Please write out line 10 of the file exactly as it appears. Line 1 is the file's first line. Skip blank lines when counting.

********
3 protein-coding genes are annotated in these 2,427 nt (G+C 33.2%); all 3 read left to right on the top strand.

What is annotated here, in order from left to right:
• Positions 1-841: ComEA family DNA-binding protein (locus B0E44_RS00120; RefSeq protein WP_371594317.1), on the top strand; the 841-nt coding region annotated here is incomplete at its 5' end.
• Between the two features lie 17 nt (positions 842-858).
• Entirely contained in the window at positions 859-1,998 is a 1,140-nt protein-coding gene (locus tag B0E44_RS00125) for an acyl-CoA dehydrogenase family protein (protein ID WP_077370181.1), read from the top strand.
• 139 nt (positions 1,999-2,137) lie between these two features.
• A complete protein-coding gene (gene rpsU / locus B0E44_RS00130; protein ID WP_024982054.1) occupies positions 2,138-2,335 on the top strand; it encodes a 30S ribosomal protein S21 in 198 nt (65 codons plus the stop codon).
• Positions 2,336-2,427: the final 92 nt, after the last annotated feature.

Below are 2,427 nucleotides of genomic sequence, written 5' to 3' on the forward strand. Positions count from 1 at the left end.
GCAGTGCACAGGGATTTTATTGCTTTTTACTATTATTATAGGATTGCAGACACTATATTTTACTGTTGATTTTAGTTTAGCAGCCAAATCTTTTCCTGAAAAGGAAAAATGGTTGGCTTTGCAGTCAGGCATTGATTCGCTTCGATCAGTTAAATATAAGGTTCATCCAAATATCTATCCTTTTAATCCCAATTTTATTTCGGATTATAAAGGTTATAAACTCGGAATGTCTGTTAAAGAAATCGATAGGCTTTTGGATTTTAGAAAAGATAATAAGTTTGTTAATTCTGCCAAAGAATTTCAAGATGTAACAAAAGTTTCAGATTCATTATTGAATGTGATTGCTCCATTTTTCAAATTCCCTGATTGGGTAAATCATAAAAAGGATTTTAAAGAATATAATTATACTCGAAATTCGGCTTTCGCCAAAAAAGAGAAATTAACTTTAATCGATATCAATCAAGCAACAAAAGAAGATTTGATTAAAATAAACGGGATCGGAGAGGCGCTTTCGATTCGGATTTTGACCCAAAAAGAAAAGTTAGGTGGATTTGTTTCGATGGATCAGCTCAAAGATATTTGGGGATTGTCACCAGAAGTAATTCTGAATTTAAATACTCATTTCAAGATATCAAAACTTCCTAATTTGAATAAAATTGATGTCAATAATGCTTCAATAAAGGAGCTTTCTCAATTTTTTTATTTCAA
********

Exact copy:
GCAGTGCACAGGGATTTTATTGCTTTTTACTATTATTATAGGATTGCAGACACTATATTTTACTGTTGATTTTAGTTTAGCAGCCAAATCTTTTCCTGAAAAGGAAAAATGGTTGGCTTTGCAGTCAGGCATTGATTCGCTTCGATCAGTTAAATATAAGGTTCATCCAAATATCTATCCTTTTAATCCCAATTTTATTTCGGATTATAAAGGTTATAAACTCGGAATGTCTGTTAAAGAAATCGATAGGCTTTTGGATTTTAGAAAAGATAATAAGTTTGTTAATTCTGCCAAAGAATTTCAAGATGTAACAAAAGTTTCAGATTCATTATTGAATGTGATTGCTCCATTTTTCAAATTCCCTGATTGGGTAAATCATAAAAAGGATTTTAAAGAATATAATTATACTCGAAATTCGGCTTTCGCCAAAAAAGAGAAATTAACTTTAATCGATATCAATCAAGCAACAAAAGAAGATTTGATTAAAATAAACGGGATCGGAGAGGCGCTTTCGATTCGGATTTTGACCCAAAAAGAAAAGTTAGGTGGATTTGTTTCGATGGATCAGCTCAAAGATATTTGGGGATTGTCACCAGAAGTAATTCTGAATTTAAATACTCATTTCAAGATATCAAAACTTCCTAATTTGAATAAAATTGATGTCAATAATGCTTCAATAAAGGAGCTTTCTCAATTTTTTTATTTCAA